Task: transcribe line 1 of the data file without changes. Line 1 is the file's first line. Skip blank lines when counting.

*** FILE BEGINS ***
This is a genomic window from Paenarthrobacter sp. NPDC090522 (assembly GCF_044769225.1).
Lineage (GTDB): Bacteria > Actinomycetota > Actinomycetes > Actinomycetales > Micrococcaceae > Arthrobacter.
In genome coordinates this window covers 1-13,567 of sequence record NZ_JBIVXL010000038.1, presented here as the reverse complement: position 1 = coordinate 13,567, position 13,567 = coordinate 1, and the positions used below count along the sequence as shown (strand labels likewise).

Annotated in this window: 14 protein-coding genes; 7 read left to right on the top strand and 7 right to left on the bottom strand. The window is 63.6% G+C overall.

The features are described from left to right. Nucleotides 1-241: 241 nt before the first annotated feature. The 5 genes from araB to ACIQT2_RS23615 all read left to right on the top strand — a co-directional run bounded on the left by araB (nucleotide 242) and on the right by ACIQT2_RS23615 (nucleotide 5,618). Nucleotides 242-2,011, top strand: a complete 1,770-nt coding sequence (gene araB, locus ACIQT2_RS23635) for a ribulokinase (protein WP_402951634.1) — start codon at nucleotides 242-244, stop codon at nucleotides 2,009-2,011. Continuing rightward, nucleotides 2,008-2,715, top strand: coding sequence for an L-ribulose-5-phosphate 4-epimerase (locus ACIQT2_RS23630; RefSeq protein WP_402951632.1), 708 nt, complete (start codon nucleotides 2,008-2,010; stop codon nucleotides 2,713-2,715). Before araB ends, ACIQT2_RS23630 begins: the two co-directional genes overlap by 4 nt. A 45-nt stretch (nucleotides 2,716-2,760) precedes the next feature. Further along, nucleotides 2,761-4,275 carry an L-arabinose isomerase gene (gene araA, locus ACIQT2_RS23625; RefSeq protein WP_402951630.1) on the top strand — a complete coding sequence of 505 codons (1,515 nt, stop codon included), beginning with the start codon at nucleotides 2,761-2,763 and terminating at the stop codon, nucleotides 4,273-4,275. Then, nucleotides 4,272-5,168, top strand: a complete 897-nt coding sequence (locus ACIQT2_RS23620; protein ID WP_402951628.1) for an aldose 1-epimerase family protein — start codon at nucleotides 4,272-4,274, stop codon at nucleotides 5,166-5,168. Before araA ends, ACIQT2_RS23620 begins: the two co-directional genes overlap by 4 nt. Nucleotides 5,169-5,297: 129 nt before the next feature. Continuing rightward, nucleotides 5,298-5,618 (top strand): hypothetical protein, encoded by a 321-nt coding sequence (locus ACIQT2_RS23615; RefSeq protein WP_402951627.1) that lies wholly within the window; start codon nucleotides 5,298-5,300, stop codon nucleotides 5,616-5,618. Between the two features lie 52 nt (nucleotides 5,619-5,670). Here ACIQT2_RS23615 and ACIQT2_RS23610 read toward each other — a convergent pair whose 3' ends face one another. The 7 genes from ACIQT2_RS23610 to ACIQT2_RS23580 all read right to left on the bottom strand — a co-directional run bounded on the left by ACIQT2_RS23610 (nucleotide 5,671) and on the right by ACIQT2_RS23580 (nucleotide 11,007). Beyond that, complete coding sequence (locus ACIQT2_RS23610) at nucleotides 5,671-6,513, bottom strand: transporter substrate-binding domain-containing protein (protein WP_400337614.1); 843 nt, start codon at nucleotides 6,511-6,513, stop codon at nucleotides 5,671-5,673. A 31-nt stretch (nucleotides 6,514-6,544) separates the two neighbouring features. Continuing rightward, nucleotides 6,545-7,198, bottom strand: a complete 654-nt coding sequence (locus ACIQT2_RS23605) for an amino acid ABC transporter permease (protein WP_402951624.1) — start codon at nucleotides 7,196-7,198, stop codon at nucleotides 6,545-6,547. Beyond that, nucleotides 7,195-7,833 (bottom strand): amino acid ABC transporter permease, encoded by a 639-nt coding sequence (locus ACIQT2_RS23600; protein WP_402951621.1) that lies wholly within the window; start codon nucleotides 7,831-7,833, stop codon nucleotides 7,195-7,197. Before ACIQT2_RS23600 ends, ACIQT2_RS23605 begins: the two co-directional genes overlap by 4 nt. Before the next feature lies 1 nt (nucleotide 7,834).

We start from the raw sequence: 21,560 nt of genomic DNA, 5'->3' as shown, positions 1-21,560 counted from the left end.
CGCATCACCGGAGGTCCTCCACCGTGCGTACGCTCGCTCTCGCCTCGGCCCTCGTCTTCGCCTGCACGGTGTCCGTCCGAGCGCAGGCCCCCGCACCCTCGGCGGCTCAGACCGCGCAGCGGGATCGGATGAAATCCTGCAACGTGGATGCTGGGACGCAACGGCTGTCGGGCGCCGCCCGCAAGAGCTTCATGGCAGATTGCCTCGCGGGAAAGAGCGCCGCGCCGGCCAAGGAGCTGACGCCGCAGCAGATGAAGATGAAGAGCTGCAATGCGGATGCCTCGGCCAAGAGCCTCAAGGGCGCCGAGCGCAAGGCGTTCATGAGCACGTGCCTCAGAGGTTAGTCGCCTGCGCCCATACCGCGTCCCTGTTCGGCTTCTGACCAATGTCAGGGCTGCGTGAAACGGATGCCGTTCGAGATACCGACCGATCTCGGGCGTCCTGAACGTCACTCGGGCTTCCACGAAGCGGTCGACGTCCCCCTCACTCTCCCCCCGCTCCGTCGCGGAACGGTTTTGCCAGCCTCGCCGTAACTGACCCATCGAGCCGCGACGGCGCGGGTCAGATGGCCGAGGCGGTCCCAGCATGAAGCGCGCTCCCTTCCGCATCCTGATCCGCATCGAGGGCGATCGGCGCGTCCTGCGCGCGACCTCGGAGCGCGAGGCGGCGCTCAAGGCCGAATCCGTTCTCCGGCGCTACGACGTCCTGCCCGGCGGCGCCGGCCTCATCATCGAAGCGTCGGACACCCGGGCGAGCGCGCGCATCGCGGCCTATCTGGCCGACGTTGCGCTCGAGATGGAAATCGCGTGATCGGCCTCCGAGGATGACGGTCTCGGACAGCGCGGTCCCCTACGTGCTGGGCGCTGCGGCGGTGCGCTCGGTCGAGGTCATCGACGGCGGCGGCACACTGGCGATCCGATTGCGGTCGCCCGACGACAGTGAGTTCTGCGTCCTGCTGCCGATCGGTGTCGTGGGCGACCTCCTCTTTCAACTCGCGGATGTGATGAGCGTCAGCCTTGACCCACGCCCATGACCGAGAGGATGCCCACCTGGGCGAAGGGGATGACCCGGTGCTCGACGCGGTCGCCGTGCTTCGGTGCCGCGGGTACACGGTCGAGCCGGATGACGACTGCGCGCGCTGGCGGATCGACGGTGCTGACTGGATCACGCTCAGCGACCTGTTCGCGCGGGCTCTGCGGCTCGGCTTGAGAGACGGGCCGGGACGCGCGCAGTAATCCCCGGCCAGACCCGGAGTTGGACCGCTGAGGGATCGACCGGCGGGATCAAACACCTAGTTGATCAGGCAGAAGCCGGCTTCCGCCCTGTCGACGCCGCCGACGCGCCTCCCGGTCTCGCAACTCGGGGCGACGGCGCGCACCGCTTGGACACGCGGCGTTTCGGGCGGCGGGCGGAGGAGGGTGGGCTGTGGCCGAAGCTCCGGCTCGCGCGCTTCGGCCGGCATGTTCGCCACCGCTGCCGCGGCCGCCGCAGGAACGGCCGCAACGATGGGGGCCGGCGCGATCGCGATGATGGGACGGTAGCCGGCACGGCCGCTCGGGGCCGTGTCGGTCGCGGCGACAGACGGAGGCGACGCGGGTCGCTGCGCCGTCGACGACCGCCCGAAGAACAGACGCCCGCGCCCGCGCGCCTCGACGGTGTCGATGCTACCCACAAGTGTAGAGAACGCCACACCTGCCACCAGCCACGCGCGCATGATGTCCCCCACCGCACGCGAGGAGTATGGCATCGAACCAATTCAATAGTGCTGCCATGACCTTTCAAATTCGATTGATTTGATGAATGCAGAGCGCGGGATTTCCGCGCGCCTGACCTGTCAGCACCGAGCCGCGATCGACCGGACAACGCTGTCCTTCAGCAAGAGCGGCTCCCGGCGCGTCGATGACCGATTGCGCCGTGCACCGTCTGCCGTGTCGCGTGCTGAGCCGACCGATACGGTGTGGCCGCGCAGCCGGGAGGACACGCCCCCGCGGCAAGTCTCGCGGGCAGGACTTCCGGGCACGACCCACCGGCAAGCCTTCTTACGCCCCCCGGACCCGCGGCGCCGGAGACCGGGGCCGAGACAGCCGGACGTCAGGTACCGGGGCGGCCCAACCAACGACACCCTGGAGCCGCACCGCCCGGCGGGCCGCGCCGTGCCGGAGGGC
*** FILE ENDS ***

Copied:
This is a genomic window from Paenarthrobacter sp. NPDC090522 (assembly GCF_044769225.1).